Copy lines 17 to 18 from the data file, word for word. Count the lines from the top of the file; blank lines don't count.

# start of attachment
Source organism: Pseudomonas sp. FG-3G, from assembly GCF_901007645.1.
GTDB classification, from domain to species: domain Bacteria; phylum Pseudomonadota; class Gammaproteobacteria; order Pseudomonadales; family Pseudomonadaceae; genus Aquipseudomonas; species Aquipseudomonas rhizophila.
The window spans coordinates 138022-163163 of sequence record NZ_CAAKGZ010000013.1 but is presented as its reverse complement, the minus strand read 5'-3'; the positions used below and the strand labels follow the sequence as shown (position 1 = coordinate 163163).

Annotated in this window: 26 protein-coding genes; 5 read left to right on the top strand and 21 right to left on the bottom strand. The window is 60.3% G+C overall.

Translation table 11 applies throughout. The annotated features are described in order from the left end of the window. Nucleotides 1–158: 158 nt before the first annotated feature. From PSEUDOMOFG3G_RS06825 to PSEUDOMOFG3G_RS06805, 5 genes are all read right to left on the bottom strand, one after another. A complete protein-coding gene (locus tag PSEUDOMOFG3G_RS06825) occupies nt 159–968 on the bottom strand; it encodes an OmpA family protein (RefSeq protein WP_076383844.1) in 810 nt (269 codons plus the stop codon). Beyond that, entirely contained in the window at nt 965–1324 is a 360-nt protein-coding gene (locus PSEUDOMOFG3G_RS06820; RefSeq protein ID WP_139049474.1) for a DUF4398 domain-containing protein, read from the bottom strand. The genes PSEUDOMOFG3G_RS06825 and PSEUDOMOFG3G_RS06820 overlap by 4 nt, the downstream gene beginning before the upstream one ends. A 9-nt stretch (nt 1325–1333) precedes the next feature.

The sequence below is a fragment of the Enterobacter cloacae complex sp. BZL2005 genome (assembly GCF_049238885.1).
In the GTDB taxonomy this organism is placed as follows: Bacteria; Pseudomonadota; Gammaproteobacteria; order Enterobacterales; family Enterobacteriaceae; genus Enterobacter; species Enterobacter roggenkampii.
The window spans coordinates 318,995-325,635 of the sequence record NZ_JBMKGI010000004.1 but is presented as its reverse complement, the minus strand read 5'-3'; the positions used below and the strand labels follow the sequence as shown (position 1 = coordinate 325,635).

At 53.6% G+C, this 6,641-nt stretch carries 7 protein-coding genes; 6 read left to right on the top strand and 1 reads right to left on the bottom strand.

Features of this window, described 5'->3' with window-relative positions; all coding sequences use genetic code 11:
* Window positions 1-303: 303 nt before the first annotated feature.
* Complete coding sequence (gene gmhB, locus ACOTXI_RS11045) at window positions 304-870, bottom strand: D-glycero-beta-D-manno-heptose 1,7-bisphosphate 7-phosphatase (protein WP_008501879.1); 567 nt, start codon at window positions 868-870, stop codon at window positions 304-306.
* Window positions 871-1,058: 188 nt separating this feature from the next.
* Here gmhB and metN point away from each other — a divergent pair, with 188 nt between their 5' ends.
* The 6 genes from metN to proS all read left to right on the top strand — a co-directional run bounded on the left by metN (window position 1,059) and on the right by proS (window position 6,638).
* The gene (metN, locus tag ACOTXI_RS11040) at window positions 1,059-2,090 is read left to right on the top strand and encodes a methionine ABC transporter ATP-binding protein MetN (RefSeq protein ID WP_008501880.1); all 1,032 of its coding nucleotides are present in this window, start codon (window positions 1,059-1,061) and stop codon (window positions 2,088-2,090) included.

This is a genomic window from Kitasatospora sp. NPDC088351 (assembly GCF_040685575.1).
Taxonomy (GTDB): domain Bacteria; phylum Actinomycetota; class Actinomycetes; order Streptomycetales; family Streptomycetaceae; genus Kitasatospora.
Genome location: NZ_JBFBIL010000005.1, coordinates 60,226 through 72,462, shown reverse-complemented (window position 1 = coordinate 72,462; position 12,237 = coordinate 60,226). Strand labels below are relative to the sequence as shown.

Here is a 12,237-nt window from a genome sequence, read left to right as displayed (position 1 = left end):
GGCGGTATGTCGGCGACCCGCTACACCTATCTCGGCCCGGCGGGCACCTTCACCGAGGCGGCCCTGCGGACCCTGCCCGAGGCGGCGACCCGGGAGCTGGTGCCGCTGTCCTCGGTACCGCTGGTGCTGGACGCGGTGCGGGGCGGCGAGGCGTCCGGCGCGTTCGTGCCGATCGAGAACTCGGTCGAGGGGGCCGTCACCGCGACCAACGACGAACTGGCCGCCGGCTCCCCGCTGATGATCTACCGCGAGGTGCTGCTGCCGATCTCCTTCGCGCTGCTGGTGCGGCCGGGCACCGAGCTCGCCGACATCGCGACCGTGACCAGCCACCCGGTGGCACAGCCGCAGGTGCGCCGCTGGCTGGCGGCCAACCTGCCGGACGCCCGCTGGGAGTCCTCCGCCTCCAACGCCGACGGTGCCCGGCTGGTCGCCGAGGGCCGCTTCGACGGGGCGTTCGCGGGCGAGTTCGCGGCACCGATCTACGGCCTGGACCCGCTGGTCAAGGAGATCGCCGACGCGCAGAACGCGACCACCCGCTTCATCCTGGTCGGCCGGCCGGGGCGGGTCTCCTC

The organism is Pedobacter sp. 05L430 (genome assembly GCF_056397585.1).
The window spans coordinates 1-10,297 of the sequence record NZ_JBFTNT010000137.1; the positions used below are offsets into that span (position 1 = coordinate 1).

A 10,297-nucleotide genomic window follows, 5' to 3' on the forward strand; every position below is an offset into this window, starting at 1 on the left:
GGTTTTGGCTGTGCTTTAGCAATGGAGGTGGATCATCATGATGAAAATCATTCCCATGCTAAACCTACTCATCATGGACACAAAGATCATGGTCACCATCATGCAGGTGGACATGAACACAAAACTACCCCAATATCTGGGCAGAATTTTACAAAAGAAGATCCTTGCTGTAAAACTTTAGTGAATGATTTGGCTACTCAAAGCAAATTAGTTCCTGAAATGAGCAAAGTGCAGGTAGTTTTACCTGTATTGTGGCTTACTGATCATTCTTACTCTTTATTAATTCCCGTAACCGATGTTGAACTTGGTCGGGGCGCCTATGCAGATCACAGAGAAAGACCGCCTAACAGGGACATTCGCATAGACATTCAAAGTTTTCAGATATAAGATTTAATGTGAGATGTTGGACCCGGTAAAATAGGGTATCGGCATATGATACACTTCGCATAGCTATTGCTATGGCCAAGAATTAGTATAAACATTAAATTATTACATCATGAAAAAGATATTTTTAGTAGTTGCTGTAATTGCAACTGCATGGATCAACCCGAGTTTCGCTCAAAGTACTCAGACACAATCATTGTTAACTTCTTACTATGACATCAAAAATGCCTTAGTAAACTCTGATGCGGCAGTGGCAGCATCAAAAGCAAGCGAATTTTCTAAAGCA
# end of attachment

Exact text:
This is a genomic window from Kitasatospora sp. NPDC088351 (assembly GCF_040685575.1).
Taxonomy (GTDB): domain Bacteria; phylum Actinomycetota; class Actinomycetes; order Streptomycetales; family Streptomycetaceae; genus Kitasatospora.